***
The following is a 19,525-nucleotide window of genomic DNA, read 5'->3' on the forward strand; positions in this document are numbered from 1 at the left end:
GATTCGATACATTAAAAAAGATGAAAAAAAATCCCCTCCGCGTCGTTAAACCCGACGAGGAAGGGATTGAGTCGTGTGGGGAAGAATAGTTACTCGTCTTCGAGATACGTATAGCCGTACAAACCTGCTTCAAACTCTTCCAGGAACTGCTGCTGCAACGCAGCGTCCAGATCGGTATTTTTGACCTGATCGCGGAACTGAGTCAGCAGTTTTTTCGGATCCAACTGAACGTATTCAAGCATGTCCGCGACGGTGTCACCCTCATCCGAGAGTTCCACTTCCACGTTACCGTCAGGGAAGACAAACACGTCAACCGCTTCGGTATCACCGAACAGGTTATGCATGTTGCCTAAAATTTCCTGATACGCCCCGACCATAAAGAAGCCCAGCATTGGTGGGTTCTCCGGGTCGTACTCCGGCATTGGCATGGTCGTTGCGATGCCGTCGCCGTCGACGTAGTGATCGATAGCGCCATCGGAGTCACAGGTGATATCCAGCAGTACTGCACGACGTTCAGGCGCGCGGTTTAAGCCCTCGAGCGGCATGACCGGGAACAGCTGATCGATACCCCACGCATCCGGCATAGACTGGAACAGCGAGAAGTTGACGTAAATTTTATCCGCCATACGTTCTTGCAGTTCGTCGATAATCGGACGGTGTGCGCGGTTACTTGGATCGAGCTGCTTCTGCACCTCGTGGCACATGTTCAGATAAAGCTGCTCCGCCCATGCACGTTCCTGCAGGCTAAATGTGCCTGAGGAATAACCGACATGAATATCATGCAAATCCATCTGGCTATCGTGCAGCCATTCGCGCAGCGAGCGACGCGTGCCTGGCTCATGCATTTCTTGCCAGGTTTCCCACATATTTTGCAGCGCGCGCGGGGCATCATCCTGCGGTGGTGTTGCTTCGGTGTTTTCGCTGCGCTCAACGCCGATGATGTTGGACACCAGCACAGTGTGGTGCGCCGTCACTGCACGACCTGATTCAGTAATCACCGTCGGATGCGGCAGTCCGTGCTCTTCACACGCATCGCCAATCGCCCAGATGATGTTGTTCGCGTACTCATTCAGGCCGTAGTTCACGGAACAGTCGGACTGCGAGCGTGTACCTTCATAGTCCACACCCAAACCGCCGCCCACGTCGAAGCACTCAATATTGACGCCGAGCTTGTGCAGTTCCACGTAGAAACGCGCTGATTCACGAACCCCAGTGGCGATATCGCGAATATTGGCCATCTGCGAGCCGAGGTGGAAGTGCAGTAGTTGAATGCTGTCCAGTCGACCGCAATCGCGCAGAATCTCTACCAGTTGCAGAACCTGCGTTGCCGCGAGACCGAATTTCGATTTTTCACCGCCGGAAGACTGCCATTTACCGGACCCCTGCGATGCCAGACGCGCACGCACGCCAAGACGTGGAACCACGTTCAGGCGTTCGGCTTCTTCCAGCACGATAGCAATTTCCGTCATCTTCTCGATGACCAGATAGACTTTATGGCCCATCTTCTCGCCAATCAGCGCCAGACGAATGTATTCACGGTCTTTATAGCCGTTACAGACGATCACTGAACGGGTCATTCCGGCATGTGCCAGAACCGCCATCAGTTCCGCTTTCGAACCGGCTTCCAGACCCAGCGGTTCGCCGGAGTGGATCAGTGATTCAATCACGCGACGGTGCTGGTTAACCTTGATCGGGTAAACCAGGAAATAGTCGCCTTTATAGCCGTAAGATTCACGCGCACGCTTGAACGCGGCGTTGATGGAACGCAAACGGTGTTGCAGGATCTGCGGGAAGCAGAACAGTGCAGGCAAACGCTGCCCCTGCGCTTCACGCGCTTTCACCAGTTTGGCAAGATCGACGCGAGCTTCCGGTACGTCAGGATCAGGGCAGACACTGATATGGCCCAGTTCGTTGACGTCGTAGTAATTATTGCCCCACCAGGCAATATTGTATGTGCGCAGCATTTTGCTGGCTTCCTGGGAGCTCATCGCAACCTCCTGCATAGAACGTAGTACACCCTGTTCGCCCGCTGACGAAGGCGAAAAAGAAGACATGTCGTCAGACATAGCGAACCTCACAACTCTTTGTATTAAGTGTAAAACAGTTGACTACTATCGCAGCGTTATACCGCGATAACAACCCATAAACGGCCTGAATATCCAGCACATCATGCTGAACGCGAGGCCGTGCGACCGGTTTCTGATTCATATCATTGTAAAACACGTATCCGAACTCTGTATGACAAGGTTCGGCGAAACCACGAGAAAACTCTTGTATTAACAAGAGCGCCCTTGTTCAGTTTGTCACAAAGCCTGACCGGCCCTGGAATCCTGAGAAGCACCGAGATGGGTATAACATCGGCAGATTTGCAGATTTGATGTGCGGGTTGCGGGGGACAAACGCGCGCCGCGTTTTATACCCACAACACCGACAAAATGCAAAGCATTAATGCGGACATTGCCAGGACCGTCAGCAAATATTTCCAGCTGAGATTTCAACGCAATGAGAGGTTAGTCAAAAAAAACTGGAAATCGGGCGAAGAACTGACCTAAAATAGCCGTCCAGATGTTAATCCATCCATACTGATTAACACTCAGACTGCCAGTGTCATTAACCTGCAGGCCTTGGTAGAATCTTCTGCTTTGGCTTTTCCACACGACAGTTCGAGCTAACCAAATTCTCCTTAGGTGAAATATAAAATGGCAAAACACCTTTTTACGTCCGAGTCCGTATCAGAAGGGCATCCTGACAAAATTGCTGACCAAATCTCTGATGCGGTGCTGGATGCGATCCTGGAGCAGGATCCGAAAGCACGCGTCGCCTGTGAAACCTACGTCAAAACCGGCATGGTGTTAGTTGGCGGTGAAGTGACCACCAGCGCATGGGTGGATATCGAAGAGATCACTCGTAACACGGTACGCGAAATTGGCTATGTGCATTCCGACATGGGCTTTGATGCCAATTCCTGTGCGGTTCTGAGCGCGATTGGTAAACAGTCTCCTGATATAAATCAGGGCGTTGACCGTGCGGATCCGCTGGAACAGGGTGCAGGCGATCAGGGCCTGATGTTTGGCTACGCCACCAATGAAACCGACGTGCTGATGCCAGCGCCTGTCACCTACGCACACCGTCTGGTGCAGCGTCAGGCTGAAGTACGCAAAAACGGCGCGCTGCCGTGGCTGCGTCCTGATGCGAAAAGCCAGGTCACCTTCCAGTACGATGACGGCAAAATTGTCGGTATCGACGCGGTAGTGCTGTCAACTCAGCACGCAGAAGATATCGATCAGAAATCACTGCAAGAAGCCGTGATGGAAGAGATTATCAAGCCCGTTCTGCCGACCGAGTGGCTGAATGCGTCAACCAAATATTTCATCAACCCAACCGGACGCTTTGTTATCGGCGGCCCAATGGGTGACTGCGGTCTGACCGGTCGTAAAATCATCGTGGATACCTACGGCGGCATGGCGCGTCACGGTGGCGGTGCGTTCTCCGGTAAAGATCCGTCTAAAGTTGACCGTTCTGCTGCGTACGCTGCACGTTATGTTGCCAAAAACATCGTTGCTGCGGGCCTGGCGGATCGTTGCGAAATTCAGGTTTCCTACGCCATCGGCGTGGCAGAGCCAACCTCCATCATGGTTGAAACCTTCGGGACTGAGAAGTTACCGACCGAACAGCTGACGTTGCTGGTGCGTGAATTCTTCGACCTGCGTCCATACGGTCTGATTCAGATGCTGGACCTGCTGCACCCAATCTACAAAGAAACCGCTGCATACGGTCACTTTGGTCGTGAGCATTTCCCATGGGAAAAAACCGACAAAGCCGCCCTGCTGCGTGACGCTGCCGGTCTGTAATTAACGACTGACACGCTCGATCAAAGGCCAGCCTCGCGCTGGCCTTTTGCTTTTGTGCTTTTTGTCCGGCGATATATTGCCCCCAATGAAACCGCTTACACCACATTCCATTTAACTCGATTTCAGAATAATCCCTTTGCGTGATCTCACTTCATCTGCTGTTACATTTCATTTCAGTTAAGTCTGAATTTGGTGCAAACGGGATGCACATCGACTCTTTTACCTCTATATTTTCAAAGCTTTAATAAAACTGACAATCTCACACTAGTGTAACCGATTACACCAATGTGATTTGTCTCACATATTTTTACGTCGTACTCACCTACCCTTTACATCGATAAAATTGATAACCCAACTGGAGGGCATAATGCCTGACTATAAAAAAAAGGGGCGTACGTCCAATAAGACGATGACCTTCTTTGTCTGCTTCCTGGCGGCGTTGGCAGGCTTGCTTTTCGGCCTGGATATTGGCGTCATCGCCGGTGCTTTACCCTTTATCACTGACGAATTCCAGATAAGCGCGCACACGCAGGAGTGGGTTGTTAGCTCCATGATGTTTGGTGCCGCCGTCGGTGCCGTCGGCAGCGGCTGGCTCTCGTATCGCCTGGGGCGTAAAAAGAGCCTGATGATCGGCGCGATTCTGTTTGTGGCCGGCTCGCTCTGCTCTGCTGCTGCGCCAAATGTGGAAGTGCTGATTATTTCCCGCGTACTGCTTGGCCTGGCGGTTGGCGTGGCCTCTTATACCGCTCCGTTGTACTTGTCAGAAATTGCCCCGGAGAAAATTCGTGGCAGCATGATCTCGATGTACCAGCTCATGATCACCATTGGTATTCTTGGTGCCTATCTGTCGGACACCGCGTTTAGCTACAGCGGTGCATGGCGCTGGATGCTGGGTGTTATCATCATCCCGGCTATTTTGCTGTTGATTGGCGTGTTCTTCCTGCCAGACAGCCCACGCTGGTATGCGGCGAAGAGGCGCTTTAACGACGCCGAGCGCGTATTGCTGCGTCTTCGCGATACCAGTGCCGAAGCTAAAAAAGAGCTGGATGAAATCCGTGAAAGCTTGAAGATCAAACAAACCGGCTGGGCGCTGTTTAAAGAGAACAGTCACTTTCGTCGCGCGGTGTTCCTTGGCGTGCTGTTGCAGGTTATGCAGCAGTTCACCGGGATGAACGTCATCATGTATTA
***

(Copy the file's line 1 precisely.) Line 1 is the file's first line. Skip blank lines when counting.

The following is a 19,525-nucleotide window of genomic DNA, read 5'->3' on the forward strand; positions in this document are numbered from 1 at the left end: